DUBLIN, OHIO – The cheers kept coming across Muirfield Village, even after Tiger Woods was done making another run up the leaderboard at the Memorial.
Patrick Cantlay made two eagles, including a hole-in-one.
Joaquin Niemann, the 19-year-old from Chile, took the lead with a 50-foot eagle putt and fell out of the lead when his bid for another eagle landed in a tiny corner of a meandering creek.
Bryson DeChambeau ended an action-packed Saturday by making one of only six birdies on the par-3 16th hole, saving par with a tough flop shot from behind the 17th green and finishing off a 6-under 66 with a 9-iron into 5 feet.
That gave him a one-shot lead going into the final round, which features Woods in the mix at Muirfield Village for the first time in six years.
“Look, I just want to birdie every hole,” DeChambeau said. “That’s all we’re trying to do out there.”
The course is so soft and vulnerable, it seems as though that’s what it might take.
Woods certainly appears up to the task. He hit the ball so pure on Friday that he missed five putts inside 7 feet and still shot 67. He had just as much control on Saturday and at one point was tied for the lead. Then he three-putted two of the last three holes, missing a par putt just over 3 feet on the 18th, and all he had to show for it was a 68.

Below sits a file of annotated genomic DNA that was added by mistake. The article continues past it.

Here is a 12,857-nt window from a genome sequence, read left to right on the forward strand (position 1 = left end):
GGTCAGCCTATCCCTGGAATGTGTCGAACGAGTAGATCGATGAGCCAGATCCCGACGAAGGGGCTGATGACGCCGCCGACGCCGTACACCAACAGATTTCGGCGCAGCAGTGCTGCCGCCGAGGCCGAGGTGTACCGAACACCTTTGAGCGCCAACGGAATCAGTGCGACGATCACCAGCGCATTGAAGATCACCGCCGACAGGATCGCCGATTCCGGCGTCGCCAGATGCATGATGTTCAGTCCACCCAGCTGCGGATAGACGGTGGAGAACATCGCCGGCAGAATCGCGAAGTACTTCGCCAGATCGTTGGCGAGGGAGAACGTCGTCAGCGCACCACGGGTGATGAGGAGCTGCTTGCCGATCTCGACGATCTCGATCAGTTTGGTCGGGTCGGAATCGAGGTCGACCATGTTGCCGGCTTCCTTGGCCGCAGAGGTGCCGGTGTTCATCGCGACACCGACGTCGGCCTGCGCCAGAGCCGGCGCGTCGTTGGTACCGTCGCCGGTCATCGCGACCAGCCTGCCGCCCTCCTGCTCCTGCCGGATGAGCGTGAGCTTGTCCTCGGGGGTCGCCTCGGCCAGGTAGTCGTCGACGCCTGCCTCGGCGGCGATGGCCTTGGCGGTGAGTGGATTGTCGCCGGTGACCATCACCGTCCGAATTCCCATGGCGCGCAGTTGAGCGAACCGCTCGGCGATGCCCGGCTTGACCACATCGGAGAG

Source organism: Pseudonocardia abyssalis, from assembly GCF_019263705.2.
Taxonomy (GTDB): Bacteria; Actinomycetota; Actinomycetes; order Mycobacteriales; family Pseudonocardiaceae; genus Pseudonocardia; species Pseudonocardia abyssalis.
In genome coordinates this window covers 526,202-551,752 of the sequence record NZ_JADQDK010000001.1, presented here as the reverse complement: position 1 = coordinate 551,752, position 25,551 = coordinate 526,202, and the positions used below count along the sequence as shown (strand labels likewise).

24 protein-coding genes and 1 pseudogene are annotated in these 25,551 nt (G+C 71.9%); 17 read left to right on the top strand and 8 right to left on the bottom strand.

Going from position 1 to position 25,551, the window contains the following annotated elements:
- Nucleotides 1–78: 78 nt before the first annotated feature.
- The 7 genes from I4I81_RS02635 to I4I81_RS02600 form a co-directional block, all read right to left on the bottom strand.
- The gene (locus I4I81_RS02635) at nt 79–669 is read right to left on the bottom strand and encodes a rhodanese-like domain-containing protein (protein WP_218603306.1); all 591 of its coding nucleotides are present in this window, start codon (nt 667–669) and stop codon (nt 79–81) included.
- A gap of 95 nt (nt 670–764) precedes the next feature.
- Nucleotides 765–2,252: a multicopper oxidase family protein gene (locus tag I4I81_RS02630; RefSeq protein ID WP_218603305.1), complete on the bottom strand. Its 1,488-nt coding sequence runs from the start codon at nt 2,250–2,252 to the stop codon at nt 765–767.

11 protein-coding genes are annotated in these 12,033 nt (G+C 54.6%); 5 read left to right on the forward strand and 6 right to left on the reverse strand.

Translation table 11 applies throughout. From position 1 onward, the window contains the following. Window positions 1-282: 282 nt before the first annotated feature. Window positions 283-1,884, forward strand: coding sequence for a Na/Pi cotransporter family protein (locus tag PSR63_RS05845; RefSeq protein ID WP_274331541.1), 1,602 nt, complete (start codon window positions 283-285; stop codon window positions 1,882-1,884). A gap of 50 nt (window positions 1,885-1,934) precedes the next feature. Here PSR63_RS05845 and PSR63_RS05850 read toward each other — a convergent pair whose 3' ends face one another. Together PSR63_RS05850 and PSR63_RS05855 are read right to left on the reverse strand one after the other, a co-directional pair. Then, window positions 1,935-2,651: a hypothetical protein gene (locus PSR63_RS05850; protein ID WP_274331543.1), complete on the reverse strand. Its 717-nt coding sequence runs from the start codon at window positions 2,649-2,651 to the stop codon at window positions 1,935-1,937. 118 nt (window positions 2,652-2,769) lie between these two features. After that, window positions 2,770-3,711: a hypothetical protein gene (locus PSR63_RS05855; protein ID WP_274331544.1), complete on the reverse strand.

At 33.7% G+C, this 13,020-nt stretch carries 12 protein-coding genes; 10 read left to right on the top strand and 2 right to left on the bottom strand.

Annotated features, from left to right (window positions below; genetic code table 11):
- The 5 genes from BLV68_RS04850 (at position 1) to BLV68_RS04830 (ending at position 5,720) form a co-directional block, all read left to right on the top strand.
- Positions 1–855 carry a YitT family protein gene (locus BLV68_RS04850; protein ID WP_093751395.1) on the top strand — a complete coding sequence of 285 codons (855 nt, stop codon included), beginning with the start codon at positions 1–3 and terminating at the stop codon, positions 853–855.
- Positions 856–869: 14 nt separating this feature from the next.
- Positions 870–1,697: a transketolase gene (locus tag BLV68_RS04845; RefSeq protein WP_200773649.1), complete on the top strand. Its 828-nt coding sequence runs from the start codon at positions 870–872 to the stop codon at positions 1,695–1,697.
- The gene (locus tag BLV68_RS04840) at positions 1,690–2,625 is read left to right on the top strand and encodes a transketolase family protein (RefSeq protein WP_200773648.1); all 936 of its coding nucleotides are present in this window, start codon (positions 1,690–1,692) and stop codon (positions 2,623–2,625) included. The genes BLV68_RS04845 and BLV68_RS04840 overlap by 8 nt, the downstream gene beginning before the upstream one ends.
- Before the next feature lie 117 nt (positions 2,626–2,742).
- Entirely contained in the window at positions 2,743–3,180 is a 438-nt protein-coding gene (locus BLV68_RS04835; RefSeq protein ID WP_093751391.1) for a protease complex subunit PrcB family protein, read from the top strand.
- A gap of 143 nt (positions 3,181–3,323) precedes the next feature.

“I know I shot 68 today, but again, that’s probably the highest score I could have possibly shot,” said Woods, who was five shots behind. “I played really, really well. I played beautifully, actually. Had total control of what I was doing out there and just didn’t finish it off.”
Hideki Matsuyama fell further off the pace and sits five strokes behind in a four-way tie for seventh after carding a 1-under-par 71.
Matsuyama, who ended the first round tied for the lead, nearly canceled out an eagle and four birdies with five bogeys to land at a 9-under 207 total.
“My shots were so bad that it’s difficult to find a single thing I did well today,” said Matsuyama, who began the day three shots off the pace. “I’ll give myself a score of -100 for my performance today.”
Cantlay, Niemann and Kyle Stanley are tied for second, one shot behind DeChambeau.
Yusaku Miyazato is at 2-under in 58th, while Yuta Ikeda was one of eight golfers who made the cut but did not finish, ending at 217 after shooting 1-over 73.
Woods is a five-time winner at the Memorial, his last title coming in 2012. This is the third time this year Woods has gone into the final round within five shots of the lead. Still steaming from his last putt, he was asked if his game was good enough to win.
“Well, I was at 11-under par, and I had wasted a bunch of shots the last two days and I was 4-over par in the first round,” he said. “So you do the math.”
The math favors physics-minded DeChambeau going into Sunday, but not by much.
He was at 14-under 202, and even DeChambeau couldn’t help but look back at two short birdies that got away.
“Just keep thinking about those two 3-footers I missed,” said DeChambeau, who was at 14-under 202. “I played great, obviously. Ecstatic about where I am.”